The request was at the bottom of a list of funding requests made of the city by outside agencies. In the grand scheme of a multi-million dollar budget, $10,000 isn't much. The .087 mills to support it seems pretty minimal as well. 

The commission looked at each request on the list — money for Health Ministries clinic, two requests for the Newton Area Chamber of Commerce, two for Grand Central and one from the Harvey County Free Fair. Each can be quite easily justified. 

But the commission started to set some priorities, partly because the commission is looking at mill levy increase this year. As a result of that increase, they unanimously reached a consensus during a work session to not fund a request for a fireworks show at the Harvey County Free Fair in 2018. 

One of Newton's most vocal opponents to tax increases, in turn, spoke out during the ensuing city meeting in support of the fireworks at the fair. He made some very valid points — like this display would be seen by likely 5,000 people at the fairgrounds on that night. That does not include others who would see it without heading to the fair. He also pointed out how much money the city makes each year from fireworks stands — $2,500 in fees per stand, plus sales taxes.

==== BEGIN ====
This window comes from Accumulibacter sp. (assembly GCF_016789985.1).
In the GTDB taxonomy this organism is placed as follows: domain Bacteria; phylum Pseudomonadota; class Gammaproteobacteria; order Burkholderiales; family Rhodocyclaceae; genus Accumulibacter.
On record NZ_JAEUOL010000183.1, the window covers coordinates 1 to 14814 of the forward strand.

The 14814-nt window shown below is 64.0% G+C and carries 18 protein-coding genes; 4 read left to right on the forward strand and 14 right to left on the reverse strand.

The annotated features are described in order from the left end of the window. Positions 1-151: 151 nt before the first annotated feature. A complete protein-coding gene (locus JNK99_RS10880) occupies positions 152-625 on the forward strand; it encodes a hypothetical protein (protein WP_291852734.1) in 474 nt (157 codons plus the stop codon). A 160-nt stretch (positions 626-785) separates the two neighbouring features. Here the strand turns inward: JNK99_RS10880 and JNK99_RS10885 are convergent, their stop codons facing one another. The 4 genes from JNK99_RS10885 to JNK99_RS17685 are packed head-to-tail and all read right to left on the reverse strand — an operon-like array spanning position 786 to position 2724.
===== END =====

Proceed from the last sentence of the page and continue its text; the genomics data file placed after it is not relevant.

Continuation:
Very valid points. And we like the idea of a fireworks show returning to our fair city. 

However, the city commission not adding the funding for that was and is the right move. Would fireworks be a great finale to the annual Demolition Derby and the fair? You bet. Does the fair bring people into Newton who spend money at Newton businesses? Yes again. The fair is an important event for this community. 

But at this time, with budget cutting needed at the city and the commission openly questioning the business plans of Grand Central and validity of additional funding for the Chamber of Commerce, is not the time for the city to send cash up in smoke. 

There may be other ways the city could support the fair, and that should be looked at and debated. If the fair board wants to add fireworks, they should look elsewhere to find the funding. 

— Kansan Editorial Board